Ultimately, the lexicon and the fashion became degraded. New adjectives introduced into colloquial language and the language of fashion, "psychedelic" and "trippy" among them, no longer retained their original referents but became generic adjectives of approval. Psychedelia not only offered the keys to the cosmos but became the latest marketing ploy. "Call it psychedelic and it will sell fast, some merchants say," was a page-one headline on The Wall Street Journal in 1968. Psychedelic fashion petered out in the early 1970s, partly from overkill and overexposure, and partly from the changing zeitgeist. Yet it remained popular with students until enjoying a full-scale revival in the mid-1980s, and has continued as a recurring motif.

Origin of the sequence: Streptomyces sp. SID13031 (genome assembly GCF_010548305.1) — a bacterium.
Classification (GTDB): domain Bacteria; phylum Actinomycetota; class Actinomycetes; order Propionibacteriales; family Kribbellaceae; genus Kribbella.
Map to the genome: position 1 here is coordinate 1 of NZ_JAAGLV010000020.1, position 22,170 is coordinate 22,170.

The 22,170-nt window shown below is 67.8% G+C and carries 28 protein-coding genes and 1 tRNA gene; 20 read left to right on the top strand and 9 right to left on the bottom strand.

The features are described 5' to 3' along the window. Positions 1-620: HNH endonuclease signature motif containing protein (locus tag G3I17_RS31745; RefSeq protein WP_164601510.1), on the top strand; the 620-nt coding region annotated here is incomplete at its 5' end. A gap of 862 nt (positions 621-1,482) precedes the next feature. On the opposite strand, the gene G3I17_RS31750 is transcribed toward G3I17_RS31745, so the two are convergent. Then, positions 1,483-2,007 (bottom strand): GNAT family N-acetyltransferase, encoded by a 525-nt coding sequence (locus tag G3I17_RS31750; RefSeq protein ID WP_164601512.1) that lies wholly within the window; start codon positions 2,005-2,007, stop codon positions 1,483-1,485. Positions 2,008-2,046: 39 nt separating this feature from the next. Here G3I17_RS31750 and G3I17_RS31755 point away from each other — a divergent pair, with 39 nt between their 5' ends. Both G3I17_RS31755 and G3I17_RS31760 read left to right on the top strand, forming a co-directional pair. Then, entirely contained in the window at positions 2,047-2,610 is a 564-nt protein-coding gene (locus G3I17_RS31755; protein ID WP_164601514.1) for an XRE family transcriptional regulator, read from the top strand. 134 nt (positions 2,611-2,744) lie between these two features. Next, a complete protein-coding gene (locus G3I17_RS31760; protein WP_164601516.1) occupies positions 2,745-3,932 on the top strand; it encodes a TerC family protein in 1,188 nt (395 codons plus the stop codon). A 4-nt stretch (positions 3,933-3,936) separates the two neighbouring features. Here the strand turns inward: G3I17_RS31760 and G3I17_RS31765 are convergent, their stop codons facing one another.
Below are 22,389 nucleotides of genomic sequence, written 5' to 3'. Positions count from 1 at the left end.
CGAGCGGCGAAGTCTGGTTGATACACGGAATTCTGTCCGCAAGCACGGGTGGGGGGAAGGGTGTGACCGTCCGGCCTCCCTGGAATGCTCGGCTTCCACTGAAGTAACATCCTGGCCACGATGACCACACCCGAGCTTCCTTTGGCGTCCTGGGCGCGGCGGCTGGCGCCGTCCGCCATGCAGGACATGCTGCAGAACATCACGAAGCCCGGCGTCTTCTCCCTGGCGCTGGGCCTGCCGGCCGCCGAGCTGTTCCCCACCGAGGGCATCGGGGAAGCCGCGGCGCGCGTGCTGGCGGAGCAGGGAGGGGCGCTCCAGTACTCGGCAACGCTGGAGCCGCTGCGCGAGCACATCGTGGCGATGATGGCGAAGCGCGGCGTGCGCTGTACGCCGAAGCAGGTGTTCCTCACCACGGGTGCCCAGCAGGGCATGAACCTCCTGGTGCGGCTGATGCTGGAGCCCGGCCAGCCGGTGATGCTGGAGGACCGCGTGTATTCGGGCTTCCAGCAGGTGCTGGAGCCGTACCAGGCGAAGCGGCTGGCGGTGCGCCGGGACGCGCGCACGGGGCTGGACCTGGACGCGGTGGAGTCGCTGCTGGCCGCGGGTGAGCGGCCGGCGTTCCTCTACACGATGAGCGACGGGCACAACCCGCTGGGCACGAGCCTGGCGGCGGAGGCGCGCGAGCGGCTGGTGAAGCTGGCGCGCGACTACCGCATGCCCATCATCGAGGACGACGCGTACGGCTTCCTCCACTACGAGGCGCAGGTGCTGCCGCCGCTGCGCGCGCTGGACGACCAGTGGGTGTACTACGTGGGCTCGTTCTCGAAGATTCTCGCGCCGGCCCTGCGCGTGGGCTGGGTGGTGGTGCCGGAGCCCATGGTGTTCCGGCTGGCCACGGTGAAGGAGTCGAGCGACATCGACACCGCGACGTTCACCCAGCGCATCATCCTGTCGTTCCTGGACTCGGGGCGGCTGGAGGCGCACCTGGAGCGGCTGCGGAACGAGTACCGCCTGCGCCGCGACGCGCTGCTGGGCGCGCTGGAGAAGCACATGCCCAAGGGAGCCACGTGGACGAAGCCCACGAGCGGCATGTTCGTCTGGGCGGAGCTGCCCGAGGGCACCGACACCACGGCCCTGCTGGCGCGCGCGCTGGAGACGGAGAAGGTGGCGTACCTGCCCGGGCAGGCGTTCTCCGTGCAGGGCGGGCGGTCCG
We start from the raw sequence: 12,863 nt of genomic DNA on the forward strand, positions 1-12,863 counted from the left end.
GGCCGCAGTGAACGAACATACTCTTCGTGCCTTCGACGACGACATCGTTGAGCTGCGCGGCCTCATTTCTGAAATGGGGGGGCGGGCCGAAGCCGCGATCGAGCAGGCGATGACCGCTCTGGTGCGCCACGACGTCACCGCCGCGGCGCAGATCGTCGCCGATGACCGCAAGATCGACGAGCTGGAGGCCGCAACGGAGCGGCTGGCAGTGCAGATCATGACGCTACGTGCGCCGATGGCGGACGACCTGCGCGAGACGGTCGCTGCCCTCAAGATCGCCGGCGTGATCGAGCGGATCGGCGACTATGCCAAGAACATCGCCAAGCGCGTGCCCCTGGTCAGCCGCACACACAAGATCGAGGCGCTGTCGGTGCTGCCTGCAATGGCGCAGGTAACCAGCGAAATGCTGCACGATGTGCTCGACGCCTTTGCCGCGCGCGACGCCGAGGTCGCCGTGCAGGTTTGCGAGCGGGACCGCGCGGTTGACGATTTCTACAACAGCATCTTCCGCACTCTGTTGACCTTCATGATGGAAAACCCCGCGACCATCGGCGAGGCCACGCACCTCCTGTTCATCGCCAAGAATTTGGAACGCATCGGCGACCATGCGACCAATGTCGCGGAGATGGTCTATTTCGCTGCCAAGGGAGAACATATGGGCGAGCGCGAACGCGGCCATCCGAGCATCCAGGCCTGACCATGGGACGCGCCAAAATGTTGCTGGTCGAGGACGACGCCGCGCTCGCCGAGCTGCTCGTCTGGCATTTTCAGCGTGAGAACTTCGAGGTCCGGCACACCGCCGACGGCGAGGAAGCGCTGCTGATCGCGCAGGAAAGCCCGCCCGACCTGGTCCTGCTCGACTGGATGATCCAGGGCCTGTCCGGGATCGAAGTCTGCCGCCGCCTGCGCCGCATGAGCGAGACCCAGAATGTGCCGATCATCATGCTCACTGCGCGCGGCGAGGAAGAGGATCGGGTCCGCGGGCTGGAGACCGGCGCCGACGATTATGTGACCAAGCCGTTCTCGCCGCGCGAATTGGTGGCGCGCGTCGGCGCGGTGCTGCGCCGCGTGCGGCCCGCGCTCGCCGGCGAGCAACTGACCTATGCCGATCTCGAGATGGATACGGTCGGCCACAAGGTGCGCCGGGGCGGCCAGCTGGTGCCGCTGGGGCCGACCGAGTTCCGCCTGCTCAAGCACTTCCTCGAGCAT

See also Art and Fashion; Paisley; Saint Laurent, Yves; Subcultures.
Lobenthal, Joel. Radical Rags: Fashions of the Sixties. New York:
Abbeville Press, 1990. Masters, Robert E. L., and Jean Houston. Psychedelic Art. New York: Grove Press, 1968.
PUCCI, EMILIO Emilio Pucci, the marchese di Barsento a Cavallo, was born in Naples on 20 November 1914. The scion of an illustrious family tracing its heritage to the thirteenth century, Pucci grew up in the Palazzo Pucci on the via dei Pucci in Florence.
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